Item 5 of 191867Stewart & Son's Whisky Bond  DundeeScotlandArchitect given in 'Buildings of Scotland'
Item 6 of 191870(?)Trades Lane Calender  DundeeScotland 
Item 7 of 191878All Saints Episcopal churchGlencarse PerthshireScotlandDesign of building? As executant architect? (Conflict of information with 'Buildings of Scotland')
Item 8 of 191880Auchterhouse Parish ChurchKirkton of Auchterhouse AngusScotlandInterior recast
Item 9 of 191887Whitehall Street, north-west corner  DundeeScotland 
Item 10 of 191900Forfar Parish ChurchForfar AngusScotlandPews and pulpit
Item 11 of 191903Gray Lodge Settlement  DundeeScotland 
Item 12 of 191903St Mary Magdalene's Episcopal ChurchHawkhill DundeeScotlandUnexecuted proposals for new church
Item 13 of 19After 1903Corn Exchange  DundeeScotlandAlterations
Item 14 of 19After 1903Forbes CourtWest Ferry DundeeScotlandWest wing
Item 15 of 19After 1903House(s)Broughty Ferry DundeeScotland 
Item 16 of 19After 1903House(s)Invergowrie Perthshire/AngusScotland 
Item 17 of 19After 1903House(s)Auchtermuchty FifeScotland 
Item 18 of 19After 1903Tenement(s)  DundeeScotland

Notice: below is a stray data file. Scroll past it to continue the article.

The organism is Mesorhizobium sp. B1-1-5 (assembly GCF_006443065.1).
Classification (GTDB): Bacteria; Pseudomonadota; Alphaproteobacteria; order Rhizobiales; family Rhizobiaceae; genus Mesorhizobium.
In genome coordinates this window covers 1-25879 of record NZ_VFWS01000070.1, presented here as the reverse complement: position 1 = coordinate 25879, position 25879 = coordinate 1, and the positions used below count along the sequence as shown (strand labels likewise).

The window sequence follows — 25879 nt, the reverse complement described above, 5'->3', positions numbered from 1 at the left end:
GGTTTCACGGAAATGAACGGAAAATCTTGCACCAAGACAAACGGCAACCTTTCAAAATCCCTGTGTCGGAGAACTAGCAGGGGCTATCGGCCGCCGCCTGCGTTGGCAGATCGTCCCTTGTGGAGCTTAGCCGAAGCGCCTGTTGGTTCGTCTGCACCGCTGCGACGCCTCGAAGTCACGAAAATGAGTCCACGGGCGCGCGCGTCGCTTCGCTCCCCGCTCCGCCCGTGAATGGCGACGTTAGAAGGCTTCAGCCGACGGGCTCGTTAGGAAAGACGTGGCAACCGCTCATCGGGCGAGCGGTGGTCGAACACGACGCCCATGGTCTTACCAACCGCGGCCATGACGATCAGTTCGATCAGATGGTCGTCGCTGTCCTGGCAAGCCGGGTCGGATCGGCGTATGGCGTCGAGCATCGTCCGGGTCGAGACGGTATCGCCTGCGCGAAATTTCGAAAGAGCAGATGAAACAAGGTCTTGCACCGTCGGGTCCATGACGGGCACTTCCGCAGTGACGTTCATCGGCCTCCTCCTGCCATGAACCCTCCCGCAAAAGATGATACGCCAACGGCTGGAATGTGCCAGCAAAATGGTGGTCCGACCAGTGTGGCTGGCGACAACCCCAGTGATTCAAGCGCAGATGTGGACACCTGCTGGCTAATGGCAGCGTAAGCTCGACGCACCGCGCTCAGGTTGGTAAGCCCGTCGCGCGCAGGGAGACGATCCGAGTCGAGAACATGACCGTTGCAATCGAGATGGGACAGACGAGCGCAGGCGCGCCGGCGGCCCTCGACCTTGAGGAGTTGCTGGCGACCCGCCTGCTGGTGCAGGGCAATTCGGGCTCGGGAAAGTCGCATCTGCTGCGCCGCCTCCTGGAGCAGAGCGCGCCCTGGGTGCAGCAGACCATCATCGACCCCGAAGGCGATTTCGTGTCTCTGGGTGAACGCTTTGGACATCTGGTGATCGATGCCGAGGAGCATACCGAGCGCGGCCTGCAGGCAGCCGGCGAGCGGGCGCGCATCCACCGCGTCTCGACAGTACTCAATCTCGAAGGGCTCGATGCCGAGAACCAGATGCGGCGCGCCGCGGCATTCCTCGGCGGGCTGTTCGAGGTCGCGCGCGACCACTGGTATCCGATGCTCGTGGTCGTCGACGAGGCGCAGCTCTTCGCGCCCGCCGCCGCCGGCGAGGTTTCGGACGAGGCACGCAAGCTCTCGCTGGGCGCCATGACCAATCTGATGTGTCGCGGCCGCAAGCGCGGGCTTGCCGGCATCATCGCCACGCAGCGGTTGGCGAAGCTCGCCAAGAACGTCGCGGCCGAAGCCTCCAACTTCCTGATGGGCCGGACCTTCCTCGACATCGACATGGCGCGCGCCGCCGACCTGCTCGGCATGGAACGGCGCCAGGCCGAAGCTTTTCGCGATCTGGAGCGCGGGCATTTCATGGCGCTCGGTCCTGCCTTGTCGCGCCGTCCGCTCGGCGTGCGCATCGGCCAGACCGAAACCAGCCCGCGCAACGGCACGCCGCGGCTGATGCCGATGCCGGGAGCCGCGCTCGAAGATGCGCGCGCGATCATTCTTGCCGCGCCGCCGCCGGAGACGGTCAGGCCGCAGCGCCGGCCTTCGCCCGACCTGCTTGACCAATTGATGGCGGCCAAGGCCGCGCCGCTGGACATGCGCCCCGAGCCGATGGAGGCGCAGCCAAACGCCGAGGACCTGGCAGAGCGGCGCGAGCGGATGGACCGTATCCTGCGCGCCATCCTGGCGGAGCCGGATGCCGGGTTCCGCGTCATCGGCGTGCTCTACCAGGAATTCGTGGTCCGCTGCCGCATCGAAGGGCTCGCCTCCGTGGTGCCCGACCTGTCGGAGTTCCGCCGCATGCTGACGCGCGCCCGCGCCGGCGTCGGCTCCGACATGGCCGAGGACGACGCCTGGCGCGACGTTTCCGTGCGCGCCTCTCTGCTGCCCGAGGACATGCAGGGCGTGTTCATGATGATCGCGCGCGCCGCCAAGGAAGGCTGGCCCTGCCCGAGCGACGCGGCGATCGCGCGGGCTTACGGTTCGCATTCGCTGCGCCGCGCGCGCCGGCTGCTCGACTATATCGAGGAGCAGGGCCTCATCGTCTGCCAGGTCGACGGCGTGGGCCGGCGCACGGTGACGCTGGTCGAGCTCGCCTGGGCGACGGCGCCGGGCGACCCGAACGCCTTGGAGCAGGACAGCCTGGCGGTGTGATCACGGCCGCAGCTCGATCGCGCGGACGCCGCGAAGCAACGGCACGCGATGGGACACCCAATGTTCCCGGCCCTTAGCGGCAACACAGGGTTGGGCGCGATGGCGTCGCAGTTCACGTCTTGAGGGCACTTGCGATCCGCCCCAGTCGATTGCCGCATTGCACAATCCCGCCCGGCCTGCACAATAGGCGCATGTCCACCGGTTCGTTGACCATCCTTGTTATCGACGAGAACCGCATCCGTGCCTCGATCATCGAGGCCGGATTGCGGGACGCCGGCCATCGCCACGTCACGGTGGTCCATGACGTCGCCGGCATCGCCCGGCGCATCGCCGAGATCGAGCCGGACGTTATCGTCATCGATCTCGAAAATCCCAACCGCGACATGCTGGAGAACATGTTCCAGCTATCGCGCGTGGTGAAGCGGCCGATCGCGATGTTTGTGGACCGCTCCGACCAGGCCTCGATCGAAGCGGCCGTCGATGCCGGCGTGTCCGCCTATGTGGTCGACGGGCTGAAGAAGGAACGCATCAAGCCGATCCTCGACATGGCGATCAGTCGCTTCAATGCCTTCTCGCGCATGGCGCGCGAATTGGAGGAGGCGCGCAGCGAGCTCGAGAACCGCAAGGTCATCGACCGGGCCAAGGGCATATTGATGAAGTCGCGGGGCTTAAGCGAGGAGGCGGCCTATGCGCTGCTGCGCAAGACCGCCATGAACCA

Item 19 of 19After 1903Tenement(s)Lochee DundeeScotland 


Bibliographic References

The following books contain references to this architect:
Item 1 of 2Dundee Post Office Directories     
Item 2 of 2Johnston, W T Scottish Engineers and Shipbuilders   

Periodical References

The following periodicals contain references to this architect:
 Periodical NameDateEditionPublisherNotes
Item 1 of 1Dundee AdvertiserFebruary 1914  Obituary

Archive References

The following archives hold material relating to this architect:
 SourceArchive NameSource Catalogue No.Notes
Item 1 of 2National Library of ScotlandManuscript Collection MS 19981 (acc no 3355) Blackadder's business notebook, 1854-1908
Item 2 of 2Professor David M Walker personal archiveProfessor David M Walker, notes and collection of archive material Information from Margaret Lye and Frank Thomson, a colleague of Allan's at Niven & Wigglesworth's.